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When I was three years old the family moved to Graceville, Minnesota in a Railroad Boxcar with all our belongings, including one Holstein cow, two white horses (Nellie and Margie) and of course all six members of the family. We first lived on a farm southeast of Graceville near the Heideckers. We then moved to Parnell Township, northwest of town near the Deleens. The next move was into Graceville - just across the street to the west of the old white school house. We then moved to the northeast part of town, across the street from the Coxes. Mr. Cox ran a lumberyard in the main part of town. The Coxes had a large Saint Bernard that Jimmy Cox and I used to ride. We next moved to the northwest part of town, across the street from the Lanes and alongside the Kettmans. I remember being in the first grade and Miss Larkin sat with me at my small desk to teach me how to write. Her hands seemed so very white with long fingers and finger nails --- I was somewhat embarrassed by having her sit so close to me and then to hold my hand!

We next moved a block west, next to the Paulsons and Hamiltons. We were the second to the last house in the northwest part of town --- the winter winds piled the snow very high, in fact I recall that one winter I could ski off our roof, down a big snowdrift. Dad got a job as a rural letter carrier (rural route #3) out of Graceville, and the folks built their first hatchery building for a Jamesway 20,000 egg incubator. A brooder house was built, to which was added another 20,000 egg incubator. The farmers would bring in their chicken or turkey eggs for hatching, or buy baby chicks from the hatchery. In order to get quality eggs for hatching, Dad would contract with certain farmers for their eggs. The flocks were culled and inoculated against coccidioses: a ratio of one rooster to fifteen hens was maintained. By providing quality eggs, the farmer was paid a premium price for the eggs he sold to the hatchery. Some of the kinds of chicken eggs for which the hatchery contracted were: Rhode Island Red, Leghorn, Minorca, Plymouth Rock, and Buff Orphington.

I attended Public Elementary and three years of high school in Graceville, Minnesota. When I was a freshman in high school Dad hired me out to the Heidecker family. He said that he didn't want me laying around town and become a pool hall bum. The Heideckers were a hard working family, breakfast was before dawn, so that we could start the day's work as the sun came up. The big meal was at noon and then we worked until dark. My tasks were not very difficult but I was busy all day long; clean out the chicken coop, the barn and feed the animals, hoe weeds from the garden and on week days ride a small horse a mile and a quarter to get the mail, they called him a pony, but to me he was a horse.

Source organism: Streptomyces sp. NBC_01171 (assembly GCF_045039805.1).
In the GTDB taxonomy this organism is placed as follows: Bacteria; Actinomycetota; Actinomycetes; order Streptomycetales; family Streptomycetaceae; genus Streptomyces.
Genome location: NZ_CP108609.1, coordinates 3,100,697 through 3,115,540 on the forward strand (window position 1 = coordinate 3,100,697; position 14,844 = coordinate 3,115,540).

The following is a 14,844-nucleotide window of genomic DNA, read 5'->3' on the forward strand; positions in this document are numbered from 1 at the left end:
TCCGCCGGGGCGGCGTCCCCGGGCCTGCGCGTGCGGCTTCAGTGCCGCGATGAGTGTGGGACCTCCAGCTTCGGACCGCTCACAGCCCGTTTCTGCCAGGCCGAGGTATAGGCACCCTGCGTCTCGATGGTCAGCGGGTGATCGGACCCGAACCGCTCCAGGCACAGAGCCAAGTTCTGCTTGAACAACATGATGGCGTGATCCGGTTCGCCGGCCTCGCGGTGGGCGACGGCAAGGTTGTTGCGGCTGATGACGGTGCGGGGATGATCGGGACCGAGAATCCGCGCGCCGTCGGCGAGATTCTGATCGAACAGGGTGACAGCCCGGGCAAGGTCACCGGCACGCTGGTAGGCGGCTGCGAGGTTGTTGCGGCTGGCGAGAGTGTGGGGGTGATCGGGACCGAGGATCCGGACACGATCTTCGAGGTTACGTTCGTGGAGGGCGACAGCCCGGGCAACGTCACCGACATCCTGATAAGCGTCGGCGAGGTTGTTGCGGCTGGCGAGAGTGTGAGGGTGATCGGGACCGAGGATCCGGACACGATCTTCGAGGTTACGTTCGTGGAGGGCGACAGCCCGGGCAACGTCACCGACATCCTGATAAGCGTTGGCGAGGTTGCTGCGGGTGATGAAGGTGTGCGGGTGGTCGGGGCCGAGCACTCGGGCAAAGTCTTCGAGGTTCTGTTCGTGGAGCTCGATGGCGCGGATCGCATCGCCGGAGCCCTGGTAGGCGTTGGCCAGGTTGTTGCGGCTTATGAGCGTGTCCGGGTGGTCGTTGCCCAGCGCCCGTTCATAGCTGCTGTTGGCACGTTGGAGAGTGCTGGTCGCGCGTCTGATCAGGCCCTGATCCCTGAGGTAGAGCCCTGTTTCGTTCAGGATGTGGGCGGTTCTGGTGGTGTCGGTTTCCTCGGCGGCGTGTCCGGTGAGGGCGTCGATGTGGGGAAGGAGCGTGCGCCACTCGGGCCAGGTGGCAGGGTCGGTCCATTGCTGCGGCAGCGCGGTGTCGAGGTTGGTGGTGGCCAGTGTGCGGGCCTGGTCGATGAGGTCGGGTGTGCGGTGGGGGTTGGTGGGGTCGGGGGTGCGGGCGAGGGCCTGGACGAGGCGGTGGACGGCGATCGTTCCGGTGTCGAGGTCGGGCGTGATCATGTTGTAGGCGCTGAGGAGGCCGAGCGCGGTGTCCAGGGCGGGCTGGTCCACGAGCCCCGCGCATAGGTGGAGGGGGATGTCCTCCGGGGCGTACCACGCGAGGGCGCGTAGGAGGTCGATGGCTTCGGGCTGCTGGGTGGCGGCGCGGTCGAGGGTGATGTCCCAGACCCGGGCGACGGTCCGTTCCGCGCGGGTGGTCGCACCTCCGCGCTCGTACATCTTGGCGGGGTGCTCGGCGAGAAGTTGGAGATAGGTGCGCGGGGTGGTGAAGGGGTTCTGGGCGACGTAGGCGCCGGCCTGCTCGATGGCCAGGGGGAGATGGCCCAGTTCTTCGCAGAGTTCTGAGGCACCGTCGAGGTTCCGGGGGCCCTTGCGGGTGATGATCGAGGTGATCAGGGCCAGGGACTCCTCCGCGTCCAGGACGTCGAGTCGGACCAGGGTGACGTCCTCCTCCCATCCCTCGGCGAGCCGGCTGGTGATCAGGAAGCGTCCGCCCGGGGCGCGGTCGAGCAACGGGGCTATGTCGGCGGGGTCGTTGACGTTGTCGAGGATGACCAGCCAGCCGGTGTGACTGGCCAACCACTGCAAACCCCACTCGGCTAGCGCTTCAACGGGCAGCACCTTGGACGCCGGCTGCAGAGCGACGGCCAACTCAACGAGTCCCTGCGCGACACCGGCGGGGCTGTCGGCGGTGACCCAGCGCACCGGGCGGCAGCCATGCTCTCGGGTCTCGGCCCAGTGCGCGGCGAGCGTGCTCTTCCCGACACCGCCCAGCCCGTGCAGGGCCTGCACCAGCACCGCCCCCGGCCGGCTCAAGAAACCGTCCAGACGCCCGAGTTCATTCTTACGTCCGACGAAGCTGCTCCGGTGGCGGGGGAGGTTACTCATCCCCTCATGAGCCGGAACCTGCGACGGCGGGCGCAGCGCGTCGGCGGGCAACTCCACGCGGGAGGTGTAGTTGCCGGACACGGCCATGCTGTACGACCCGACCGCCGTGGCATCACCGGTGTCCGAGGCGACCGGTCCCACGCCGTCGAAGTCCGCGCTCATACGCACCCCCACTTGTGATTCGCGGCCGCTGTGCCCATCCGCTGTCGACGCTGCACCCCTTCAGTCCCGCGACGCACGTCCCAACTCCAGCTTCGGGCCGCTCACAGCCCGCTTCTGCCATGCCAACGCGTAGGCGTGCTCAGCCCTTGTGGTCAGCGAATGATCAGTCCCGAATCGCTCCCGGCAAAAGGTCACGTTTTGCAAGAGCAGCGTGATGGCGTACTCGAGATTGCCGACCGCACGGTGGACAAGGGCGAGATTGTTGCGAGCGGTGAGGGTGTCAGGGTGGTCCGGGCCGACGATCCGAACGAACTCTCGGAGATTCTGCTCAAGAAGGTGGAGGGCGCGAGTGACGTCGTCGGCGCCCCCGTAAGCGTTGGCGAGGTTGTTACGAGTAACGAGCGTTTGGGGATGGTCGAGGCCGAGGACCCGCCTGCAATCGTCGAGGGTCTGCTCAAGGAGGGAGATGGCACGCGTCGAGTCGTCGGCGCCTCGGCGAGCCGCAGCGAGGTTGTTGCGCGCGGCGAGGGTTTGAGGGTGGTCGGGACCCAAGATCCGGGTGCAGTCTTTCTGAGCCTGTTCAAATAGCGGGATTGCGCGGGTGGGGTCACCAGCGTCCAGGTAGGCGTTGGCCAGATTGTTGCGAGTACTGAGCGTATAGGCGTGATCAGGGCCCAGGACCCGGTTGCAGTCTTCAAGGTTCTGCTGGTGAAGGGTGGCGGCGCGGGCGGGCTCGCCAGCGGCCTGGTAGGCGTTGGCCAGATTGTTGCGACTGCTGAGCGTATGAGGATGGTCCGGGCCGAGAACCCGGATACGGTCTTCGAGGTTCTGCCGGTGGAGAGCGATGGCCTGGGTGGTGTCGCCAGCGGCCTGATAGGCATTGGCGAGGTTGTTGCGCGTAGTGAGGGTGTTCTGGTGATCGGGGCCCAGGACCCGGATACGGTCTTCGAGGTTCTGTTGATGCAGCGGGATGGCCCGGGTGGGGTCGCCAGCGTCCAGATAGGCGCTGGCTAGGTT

That was a fun job --- I saddled the horse and the rode him to the mail box. From the barn to the cross road where I had to turn was about fifty yards; I noticed that the "pony" kept getting closer to the corner post every day. One day he passed the corner post so close that he wiped my right leg out of the stirrup and over his back. The next day he tried the same trick, but this time, at the last moment, I turned him right into the post which he rammed with his chest and staggered back. From that moment on, he never again went close to that post.

Once a week, on Saturday night, we all went into Graceville so they could sell their eggs and vegetables to Crows store. I was given fifty cents to blow on a milkshake and a movie. Knutson's Pool Hall made the best shakes in town. I guess that I won as many pool games as I lost, at least enough to keep up my interest. When the summer was over and I returned home, Dad asked me what chores I had done. When I mentioned that I cultivated corn with a Farmall tractor, his response was "If you can run a cultivator, you can drive a car". From that day forward I had limited access to the family car! Two years later I sent two dollars to DMV and got a Minnesota drivers license.